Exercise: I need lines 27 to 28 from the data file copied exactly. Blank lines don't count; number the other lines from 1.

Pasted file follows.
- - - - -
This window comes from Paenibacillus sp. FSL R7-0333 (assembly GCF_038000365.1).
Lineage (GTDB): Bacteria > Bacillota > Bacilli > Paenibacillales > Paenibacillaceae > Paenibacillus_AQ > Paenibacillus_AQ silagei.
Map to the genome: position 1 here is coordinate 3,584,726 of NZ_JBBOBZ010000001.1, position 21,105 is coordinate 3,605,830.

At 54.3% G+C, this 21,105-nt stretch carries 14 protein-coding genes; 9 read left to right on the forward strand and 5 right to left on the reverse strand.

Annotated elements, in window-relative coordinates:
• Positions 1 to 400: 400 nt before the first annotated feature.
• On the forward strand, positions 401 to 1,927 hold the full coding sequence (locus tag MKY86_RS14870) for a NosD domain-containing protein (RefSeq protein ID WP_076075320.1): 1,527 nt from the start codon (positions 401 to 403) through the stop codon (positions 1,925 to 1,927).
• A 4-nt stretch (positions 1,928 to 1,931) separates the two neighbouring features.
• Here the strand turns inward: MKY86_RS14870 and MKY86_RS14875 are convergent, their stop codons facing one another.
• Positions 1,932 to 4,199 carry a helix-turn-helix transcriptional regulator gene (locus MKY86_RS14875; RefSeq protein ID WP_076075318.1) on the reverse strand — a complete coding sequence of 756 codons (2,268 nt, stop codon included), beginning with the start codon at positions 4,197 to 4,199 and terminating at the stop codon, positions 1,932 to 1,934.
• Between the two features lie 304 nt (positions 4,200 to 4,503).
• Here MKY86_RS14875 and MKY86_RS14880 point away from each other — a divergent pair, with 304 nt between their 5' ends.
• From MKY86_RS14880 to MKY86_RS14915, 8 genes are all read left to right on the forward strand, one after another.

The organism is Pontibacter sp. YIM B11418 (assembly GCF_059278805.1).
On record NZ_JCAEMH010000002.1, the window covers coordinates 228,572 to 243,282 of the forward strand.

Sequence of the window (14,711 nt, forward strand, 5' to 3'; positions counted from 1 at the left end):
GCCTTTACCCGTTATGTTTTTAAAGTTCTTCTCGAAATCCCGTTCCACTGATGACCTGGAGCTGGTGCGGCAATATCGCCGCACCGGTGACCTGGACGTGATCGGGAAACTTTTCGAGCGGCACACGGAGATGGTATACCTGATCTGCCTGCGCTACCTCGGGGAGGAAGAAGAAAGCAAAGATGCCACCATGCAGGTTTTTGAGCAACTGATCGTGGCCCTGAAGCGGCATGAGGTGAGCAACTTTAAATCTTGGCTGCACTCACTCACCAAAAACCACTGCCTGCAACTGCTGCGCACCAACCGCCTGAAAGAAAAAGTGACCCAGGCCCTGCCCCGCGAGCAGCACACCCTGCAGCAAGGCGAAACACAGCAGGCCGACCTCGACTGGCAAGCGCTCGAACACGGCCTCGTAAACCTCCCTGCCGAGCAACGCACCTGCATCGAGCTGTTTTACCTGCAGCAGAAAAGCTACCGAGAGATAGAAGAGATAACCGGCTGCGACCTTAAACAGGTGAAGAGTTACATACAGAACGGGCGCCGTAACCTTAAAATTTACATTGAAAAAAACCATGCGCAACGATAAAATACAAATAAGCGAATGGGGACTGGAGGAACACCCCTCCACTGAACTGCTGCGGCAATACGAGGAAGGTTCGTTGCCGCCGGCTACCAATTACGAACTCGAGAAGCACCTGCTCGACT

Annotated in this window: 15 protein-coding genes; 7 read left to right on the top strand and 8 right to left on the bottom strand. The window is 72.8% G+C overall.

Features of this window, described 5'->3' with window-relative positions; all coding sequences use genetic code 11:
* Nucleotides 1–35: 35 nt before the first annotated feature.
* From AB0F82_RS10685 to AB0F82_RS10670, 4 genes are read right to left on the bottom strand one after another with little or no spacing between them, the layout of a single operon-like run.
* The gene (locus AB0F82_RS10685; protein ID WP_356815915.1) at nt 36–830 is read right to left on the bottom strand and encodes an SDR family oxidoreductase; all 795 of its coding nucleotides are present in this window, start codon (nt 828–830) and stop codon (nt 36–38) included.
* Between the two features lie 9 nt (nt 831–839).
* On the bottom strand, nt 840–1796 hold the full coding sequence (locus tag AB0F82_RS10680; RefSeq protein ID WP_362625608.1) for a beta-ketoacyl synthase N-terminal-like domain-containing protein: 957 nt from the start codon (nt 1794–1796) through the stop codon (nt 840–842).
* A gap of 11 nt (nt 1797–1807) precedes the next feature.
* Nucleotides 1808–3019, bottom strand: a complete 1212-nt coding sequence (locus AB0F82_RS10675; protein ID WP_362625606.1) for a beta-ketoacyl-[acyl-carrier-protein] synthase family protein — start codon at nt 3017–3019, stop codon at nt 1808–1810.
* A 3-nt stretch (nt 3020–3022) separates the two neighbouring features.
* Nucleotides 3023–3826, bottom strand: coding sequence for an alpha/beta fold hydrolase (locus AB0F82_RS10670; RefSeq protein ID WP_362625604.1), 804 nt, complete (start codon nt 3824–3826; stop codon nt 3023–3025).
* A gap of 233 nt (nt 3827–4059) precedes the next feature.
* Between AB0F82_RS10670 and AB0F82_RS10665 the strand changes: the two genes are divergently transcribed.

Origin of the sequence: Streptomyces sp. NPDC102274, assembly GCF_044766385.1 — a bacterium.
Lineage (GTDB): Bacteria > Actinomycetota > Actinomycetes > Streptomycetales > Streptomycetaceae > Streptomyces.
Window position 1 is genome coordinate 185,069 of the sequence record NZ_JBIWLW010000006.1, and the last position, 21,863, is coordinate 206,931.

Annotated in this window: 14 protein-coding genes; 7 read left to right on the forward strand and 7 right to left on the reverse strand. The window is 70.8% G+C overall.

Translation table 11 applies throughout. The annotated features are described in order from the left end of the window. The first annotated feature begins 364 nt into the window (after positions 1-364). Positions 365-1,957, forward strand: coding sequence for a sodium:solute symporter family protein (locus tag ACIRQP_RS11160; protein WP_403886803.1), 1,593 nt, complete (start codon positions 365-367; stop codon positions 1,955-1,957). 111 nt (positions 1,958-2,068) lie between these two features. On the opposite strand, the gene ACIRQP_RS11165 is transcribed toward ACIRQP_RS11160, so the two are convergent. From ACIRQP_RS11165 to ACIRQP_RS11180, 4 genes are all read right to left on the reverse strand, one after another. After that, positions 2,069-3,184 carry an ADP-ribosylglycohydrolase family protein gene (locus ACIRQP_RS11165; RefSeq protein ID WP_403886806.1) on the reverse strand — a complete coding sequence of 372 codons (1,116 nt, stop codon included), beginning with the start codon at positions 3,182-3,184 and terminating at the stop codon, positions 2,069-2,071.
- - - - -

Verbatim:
* A 3-nt stretch (nt 3020–3022) separates the two neighbouring features.
* Nucleotides 3023–3826, bottom strand: coding sequence for an alpha/beta fold hydrolase (locus AB0F82_RS10670; RefSeq protein ID WP_362625604.1), 804 nt, complete (start codon nt 3824–3826; stop codon nt 3023–3025).